But once Moses and the people were on the other side of the Red Sea, free from Pharaoh’s rule, they found themselves in the desert wilderness.

God promised Abraham before he died that He would give His people a Promised Land, flowing with milk and honey. But He would first lead them through the desert in a wilderness season – much in the same way Moses was led to Midian for a season of refining.

Moses leads the people to the Wilderness of Shur and then to Mt. Sinai where Moses meets with God, intercedes for the people, constructs the tabernacle (using sea cow hides for portions), and delivers much of the Law of Moses. They leave Sinai and head for Kadesh-Barnea, which borders the promised land of Canaan. Most scholars believe about 1-2 years passed during this time.

route of moses through desert wilderness
Possible route of Israelites through Wilderness

When they get to the outskirts of the Promised Land, they sent 12 spies to spy out the land they would be taking for their own. Ten of the spies gave a bad report about the land:

“We can’t attack those people; they are stronger than we are…All the people we saw were of great size…We seemed like grasshoppers in our own eyes”

Numbers 13:31-33

The people became nervous that they wouldn’t be able to fight and have victory over the current inhabitants, as God promised they would. Because of their lack of belief and grumbling, God disciplined them, not letting any of their generation step into the land. Instead, this generation would wander in the wilderness desert for forty years. Moses died and went to be with God at Mt. Nebo, just outside the Promised Land.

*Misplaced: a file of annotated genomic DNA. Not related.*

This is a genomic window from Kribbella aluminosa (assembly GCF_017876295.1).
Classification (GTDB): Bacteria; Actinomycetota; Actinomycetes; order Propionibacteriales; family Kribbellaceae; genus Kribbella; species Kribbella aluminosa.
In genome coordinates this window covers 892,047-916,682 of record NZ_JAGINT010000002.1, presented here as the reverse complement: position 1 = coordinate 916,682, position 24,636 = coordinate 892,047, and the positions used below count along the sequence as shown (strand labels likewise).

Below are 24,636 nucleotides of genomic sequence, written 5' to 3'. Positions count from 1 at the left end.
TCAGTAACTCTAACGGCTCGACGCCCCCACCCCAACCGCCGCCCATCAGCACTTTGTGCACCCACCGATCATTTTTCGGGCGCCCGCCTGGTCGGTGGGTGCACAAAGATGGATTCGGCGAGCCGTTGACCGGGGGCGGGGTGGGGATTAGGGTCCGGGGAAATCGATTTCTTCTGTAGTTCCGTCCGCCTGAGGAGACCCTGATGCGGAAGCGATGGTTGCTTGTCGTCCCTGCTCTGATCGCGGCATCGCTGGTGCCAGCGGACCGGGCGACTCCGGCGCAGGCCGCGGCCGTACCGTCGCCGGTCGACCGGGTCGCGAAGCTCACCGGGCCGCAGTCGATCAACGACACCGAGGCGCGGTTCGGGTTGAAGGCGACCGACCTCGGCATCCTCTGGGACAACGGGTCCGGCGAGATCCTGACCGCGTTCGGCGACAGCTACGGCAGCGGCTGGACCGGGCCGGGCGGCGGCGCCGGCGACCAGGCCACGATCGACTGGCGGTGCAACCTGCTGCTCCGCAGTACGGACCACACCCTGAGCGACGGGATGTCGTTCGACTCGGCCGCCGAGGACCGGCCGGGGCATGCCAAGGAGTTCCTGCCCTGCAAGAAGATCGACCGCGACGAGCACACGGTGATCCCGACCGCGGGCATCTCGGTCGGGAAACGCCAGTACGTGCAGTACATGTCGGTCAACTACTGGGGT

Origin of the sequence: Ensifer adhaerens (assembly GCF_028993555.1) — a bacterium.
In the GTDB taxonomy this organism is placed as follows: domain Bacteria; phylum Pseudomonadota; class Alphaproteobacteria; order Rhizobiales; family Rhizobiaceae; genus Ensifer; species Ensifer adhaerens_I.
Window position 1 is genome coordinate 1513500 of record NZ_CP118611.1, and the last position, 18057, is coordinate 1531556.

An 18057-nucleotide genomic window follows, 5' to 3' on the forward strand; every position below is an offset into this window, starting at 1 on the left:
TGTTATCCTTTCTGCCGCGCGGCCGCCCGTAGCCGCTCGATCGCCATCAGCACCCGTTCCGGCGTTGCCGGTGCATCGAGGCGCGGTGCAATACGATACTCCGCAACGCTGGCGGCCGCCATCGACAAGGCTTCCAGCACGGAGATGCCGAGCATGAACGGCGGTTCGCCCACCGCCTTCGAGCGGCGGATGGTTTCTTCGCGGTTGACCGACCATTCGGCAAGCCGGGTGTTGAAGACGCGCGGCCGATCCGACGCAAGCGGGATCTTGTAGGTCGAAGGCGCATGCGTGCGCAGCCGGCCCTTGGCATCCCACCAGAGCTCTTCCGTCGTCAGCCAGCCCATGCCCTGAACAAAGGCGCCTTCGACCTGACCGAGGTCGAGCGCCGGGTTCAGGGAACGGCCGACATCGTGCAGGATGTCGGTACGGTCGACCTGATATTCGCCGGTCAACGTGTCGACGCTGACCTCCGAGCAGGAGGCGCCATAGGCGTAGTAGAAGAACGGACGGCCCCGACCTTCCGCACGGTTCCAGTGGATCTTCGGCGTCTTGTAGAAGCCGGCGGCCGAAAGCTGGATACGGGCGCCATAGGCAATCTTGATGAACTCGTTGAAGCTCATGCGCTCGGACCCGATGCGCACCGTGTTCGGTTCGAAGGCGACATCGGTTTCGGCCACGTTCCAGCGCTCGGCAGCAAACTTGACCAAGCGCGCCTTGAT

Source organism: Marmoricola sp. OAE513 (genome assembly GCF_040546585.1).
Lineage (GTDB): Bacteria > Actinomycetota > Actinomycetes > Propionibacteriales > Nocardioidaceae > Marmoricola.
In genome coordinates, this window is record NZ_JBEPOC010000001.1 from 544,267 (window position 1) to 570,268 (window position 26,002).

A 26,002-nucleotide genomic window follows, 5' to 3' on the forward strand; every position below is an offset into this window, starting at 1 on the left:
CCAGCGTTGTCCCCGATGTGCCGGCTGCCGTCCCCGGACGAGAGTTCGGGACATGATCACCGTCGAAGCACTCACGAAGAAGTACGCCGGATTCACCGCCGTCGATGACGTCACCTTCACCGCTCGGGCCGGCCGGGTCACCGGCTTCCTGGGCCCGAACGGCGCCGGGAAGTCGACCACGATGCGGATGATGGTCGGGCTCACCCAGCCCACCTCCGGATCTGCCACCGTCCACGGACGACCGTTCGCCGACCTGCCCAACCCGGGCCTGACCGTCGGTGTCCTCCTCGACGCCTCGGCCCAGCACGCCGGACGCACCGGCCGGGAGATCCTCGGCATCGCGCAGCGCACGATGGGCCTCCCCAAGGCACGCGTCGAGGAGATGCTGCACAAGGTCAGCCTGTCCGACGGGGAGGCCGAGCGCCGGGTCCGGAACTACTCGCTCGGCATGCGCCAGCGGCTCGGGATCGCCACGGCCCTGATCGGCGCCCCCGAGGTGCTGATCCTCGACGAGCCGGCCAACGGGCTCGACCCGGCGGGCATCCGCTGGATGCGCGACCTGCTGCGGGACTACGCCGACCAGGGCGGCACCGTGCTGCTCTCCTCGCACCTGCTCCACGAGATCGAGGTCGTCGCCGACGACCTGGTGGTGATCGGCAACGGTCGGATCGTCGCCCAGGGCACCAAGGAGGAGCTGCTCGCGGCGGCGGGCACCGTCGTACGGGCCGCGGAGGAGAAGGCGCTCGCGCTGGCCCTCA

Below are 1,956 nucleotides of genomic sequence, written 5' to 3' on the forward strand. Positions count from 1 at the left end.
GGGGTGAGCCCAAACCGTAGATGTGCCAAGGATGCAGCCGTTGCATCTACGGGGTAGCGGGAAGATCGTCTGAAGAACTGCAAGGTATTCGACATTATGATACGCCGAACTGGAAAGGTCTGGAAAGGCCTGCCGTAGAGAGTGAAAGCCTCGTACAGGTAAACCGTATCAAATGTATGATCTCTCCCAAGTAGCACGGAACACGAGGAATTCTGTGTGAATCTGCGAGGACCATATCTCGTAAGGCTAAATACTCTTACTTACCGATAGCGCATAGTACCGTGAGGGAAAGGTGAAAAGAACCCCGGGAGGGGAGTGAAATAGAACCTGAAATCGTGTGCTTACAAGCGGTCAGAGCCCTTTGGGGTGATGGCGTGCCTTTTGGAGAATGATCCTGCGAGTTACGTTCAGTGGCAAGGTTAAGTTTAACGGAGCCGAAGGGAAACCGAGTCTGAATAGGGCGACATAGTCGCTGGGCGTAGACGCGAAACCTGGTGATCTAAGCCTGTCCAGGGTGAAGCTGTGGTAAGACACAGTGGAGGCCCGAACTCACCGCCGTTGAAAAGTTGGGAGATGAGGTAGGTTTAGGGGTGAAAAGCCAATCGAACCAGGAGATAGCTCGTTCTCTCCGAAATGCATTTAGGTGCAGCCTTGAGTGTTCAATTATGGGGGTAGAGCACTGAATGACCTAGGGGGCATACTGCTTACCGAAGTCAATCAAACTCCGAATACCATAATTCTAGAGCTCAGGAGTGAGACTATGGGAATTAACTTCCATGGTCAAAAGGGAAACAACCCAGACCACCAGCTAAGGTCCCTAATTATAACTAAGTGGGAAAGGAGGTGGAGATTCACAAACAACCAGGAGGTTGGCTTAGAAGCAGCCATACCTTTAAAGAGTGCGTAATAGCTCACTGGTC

The Lord said to Moses and Aaron: “How long will this wicked community grumble against me? I have heard the complaints of these grumbling Israelites. So tell them, ‘As surely as I live, declares the Lord, I will do to you the very thing I heard you say: In this wilderness your bodies will fall—every one of you twenty years old or more who was counted in the census and who has grumbled against me. Not one of you will enter the land I swore with uplifted hand to make your home, except Caleb son of Jephunneh and Joshua son of Nun.

Numbers 14:27-30

40 Years of Exile, 40 Years Wandering the Wilderness

So Moses was exiled to the wilderness desert of Midian for 40 years, and then wandered the wilderness desert with the Israelites for 40 years before his death. Altogether, Moses spends 80 years of his life in some kind of desert.

What’s interesting is that Moses also met with God on Mt. Sinai for 40 days and 40 nights.

Numbers in the Bible often hold a lot of significance. The number 40 signifies testing, transformation, and a shift from one season to the next.

So it’s clear God used Moses’ exile to prepare him to lead God’s people to the Promised Land. God constantly tested Moses. Moses eventually died and was buried in Moab, but not before the Lord used him to usher in a new season for God’s people, and establish a new Covenant.